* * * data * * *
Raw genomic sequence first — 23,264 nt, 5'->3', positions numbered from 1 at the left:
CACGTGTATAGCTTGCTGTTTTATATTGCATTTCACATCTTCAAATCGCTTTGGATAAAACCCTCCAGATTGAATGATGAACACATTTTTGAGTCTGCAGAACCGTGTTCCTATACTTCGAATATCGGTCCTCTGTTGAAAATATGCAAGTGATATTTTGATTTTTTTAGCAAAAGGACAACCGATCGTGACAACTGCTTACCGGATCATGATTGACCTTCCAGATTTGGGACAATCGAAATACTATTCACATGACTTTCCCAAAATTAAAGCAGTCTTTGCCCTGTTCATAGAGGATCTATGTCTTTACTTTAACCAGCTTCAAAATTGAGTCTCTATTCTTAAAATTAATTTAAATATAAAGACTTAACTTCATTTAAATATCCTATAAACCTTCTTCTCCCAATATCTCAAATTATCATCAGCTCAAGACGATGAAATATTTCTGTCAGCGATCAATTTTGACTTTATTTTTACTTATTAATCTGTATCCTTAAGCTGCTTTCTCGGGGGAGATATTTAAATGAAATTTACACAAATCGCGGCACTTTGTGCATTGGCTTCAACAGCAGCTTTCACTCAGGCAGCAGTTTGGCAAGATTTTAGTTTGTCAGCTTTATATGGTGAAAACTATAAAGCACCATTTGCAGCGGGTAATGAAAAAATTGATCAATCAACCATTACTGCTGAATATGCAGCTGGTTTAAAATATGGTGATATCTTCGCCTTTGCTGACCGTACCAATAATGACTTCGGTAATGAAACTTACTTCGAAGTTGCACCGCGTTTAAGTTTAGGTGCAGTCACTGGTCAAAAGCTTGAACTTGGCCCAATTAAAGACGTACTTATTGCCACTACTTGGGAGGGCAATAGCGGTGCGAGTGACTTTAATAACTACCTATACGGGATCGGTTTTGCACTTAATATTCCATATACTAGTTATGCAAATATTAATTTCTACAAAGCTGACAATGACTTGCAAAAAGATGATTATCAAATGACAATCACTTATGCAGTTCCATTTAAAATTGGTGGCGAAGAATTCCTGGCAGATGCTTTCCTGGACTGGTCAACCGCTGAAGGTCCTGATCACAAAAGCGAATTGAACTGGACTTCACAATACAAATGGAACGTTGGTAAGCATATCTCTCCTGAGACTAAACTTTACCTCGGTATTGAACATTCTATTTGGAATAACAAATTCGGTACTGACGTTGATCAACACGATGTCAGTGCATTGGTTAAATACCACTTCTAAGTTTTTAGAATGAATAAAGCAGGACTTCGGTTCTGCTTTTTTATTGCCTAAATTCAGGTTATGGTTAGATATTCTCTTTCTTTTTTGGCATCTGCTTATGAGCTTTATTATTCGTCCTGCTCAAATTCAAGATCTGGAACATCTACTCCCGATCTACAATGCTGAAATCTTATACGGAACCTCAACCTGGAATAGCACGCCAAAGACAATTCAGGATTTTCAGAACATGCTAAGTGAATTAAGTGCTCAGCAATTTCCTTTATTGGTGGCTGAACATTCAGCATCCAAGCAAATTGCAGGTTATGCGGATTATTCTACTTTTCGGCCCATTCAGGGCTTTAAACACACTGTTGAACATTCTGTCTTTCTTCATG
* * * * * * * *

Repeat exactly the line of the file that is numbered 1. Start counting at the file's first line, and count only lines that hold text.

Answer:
Raw genomic sequence first — 23,264 nt, 5'->3', positions numbered from 1 at the left: